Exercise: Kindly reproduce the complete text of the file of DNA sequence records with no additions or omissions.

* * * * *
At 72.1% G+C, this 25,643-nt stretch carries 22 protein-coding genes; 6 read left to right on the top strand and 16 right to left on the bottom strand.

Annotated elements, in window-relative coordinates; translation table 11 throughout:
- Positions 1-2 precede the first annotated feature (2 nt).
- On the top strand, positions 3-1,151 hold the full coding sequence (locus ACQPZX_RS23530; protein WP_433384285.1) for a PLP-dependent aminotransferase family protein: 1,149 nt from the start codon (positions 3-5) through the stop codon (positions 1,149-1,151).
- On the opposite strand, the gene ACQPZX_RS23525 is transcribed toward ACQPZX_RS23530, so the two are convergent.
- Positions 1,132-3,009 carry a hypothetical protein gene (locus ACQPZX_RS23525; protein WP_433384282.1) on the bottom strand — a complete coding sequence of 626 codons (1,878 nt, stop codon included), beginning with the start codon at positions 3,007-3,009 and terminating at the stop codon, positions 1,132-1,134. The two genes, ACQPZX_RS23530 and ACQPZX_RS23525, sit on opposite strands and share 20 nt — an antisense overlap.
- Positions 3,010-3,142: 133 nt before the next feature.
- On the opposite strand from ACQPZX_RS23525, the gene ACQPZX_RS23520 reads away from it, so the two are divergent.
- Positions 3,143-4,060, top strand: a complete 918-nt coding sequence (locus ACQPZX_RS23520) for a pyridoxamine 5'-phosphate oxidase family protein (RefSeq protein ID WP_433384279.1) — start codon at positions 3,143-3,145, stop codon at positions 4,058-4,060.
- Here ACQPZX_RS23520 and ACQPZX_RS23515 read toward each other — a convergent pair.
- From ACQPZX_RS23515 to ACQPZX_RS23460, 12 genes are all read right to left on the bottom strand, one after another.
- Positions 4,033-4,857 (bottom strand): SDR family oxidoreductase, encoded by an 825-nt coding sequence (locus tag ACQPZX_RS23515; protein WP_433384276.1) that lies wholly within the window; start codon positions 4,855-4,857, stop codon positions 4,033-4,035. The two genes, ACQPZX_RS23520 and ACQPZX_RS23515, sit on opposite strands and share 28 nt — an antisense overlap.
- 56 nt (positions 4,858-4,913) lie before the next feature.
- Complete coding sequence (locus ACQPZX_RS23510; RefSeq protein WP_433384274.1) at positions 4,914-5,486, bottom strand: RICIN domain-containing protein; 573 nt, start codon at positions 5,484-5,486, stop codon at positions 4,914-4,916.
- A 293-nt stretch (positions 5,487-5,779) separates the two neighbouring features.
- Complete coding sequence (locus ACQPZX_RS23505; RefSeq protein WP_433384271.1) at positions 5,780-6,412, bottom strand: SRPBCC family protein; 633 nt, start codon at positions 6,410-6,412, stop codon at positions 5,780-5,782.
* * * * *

At 72.1% G+C, this 25,643-nt stretch carries 22 protein-coding genes; 6 read left to right on the top strand and 16 right to left on the bottom strand.

Annotated elements, in window-relative coordinates; translation table 11 throughout:
- Positions 1-2 precede the first annotated feature (2 nt).
- On the top strand, positions 3-1,151 hold the full coding sequence (locus ACQPZX_RS23530; protein WP_433384285.1) for a PLP-dependent aminotransferase family protein: 1,149 nt from the start codon (positions 3-5) through the stop codon (positions 1,149-1,151).
- On the opposite strand, the gene ACQPZX_RS23525 is transcribed toward ACQPZX_RS23530, so the two are convergent.
- Positions 1,132-3,009 carry a hypothetical protein gene (locus ACQPZX_RS23525; protein WP_433384282.1) on the bottom strand — a complete coding sequence of 626 codons (1,878 nt, stop codon included), beginning with the start codon at positions 3,007-3,009 and terminating at the stop codon, positions 1,132-1,134. The two genes, ACQPZX_RS23530 and ACQPZX_RS23525, sit on opposite strands and share 20 nt — an antisense overlap.
- Positions 3,010-3,142: 133 nt before the next feature.
- On the opposite strand from ACQPZX_RS23525, the gene ACQPZX_RS23520 reads away from it, so the two are divergent.
- Positions 3,143-4,060, top strand: a complete 918-nt coding sequence (locus ACQPZX_RS23520) for a pyridoxamine 5'-phosphate oxidase family protein (RefSeq protein ID WP_433384279.1) — start codon at positions 3,143-3,145, stop codon at positions 4,058-4,060.
- Here ACQPZX_RS23520 and ACQPZX_RS23515 read toward each other — a convergent pair.
- From ACQPZX_RS23515 to ACQPZX_RS23460, 12 genes are all read right to left on the bottom strand, one after another.
- Positions 4,033-4,857 (bottom strand): SDR family oxidoreductase, encoded by an 825-nt coding sequence (locus tag ACQPZX_RS23515; protein WP_433384276.1) that lies wholly within the window; start codon positions 4,855-4,857, stop codon positions 4,033-4,035. The two genes, ACQPZX_RS23520 and ACQPZX_RS23515, sit on opposite strands and share 28 nt — an antisense overlap.
- 56 nt (positions 4,858-4,913) lie before the next feature.
- Complete coding sequence (locus ACQPZX_RS23510; RefSeq protein WP_433384274.1) at positions 4,914-5,486, bottom strand: RICIN domain-containing protein; 573 nt, start codon at positions 5,484-5,486, stop codon at positions 4,914-4,916.
- A 293-nt stretch (positions 5,487-5,779) separates the two neighbouring features.
- Complete coding sequence (locus ACQPZX_RS23505; RefSeq protein WP_433384271.1) at positions 5,780-6,412, bottom strand: SRPBCC family protein; 633 nt, start codon at positions 6,410-6,412, stop codon at positions 5,780-5,782.